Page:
well now i think it might need new injectors but these will be OK till I get new ones. Still has a very slight splutter off idle? Not sure exactly, but it seems like the injector needle is sticking open or not opening properly although I had them tested and they were operating at 200 BAR like they should?
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  #52  
Old September 3rd, 2011, 04:46 PM
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Glad to hear you're one step closer Paul. Let us know when you've got it all put together- I'd like to swing by and see this monster!
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  #53  
Old September 3rd, 2011, 05:00 PM
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Glad to hear that Paul. Did you bleed every injector after installing the IP? You must bleed one by one by loosening every injector top nut (where the pipe goes into the injector) to let the air out. Do this by cranking the engine until diesel comes out of them one by one (watch out for your eyes). If you dont do that it will cost a lot to run or have erratic idle.

Cheers,
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  #54  
Old September 3rd, 2011, 08:14 PM
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WELL.... More bad news....

Just when I thought it was going good and I got the splutter to disappear I was going to finally take it down the road, I decided to check the engine oil level and it was low, so I went to add oil and the filler cap had mass pressure under it....

So I started it back up and after I ran the engine for 15-20 min. there was oil spewing from the exhaust...not just a drip but more like a spew... f-en rings must be shot.....I can only hope its just the rings and not the crank bearings, rings, pistons, rods and the whole lot.... although when I tear back into it I will probably just replace everything....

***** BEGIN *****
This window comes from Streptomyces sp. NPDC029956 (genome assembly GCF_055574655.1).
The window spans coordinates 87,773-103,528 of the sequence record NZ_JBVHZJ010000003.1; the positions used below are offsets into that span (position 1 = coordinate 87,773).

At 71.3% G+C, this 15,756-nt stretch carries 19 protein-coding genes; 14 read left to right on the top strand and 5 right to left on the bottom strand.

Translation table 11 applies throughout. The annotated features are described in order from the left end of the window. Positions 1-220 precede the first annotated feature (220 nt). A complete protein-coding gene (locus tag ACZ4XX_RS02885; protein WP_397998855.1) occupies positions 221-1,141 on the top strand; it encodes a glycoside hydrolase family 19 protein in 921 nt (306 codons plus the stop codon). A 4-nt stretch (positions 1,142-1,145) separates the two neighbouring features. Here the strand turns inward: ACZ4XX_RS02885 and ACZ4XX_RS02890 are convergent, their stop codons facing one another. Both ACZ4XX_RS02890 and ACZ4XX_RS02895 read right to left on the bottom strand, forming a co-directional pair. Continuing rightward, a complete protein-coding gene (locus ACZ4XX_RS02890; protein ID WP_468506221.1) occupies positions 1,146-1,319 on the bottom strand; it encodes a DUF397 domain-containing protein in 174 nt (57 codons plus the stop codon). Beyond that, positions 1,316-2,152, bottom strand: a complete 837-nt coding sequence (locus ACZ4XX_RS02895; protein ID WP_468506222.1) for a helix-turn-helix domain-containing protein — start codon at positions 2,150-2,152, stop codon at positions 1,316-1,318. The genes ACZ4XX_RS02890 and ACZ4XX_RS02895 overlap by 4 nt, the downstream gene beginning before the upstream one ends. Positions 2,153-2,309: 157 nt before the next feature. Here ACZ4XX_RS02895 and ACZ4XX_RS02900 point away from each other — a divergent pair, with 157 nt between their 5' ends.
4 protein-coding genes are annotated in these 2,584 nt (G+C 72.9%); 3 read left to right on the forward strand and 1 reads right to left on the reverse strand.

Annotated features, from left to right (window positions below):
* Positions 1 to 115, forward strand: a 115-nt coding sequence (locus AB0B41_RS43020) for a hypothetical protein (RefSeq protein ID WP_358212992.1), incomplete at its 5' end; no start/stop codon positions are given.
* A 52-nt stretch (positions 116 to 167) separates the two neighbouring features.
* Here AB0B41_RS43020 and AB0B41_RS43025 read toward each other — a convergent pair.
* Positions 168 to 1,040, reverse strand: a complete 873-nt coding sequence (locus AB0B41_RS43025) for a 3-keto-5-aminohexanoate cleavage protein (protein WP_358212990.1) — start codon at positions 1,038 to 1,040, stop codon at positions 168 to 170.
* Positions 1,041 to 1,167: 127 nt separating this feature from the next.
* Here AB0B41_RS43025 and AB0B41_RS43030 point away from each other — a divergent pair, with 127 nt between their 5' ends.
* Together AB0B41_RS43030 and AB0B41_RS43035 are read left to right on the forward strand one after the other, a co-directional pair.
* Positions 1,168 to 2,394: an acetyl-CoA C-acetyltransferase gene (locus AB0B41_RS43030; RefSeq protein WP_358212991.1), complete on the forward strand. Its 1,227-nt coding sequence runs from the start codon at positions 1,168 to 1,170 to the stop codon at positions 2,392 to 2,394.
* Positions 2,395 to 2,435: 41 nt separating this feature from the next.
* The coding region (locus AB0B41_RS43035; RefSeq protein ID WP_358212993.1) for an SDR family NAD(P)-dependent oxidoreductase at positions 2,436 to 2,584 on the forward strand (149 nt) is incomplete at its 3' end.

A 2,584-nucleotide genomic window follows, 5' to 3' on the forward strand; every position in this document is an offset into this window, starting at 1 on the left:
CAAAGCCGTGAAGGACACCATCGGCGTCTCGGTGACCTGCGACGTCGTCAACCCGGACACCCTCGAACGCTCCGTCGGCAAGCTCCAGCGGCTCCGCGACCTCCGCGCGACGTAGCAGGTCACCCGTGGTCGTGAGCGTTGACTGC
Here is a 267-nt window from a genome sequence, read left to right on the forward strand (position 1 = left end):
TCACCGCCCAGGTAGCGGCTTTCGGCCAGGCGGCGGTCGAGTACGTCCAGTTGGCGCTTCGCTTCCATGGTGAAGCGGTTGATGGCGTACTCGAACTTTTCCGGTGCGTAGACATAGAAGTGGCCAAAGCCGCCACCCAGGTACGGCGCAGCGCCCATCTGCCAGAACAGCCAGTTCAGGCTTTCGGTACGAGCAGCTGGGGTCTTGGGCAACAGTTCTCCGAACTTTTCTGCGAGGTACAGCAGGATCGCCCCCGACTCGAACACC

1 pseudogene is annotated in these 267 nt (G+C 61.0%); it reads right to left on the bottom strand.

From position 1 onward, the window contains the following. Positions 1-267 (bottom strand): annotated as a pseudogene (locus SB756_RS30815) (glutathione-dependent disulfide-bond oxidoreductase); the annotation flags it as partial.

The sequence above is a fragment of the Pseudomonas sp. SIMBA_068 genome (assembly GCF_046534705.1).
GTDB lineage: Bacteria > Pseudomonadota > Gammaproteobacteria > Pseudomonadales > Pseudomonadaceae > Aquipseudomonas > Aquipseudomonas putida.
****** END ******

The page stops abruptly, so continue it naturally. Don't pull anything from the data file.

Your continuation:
Depression setting back in....

Gonna tear the top end BACK apart next week.... till then I'll be drinking
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  #55  
Old September 4th, 2011, 01:45 PM
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The injectors etc will self-bleed, you can fire it straight up after changing the fuel filter, it'll be very erratic for a minute and then smooths right out. When rebuilding my 110 I put empty fuel lines, new filter and had to crank it for about a minute on and off, not continuously, before it fired.

You got the pump rebuilt I take it?
I had exactly the same problem with the injector pump and was told that it only takes a little water in the fuel sitting in the pump for as little as an hour, this results in rust on hardened faces, pitting and then the pump eats itself Needed a full rebuild with a lot of new parts, it was fine after that.

As for the oil in the exhaust - that doesn't sound so good. What's the compression like?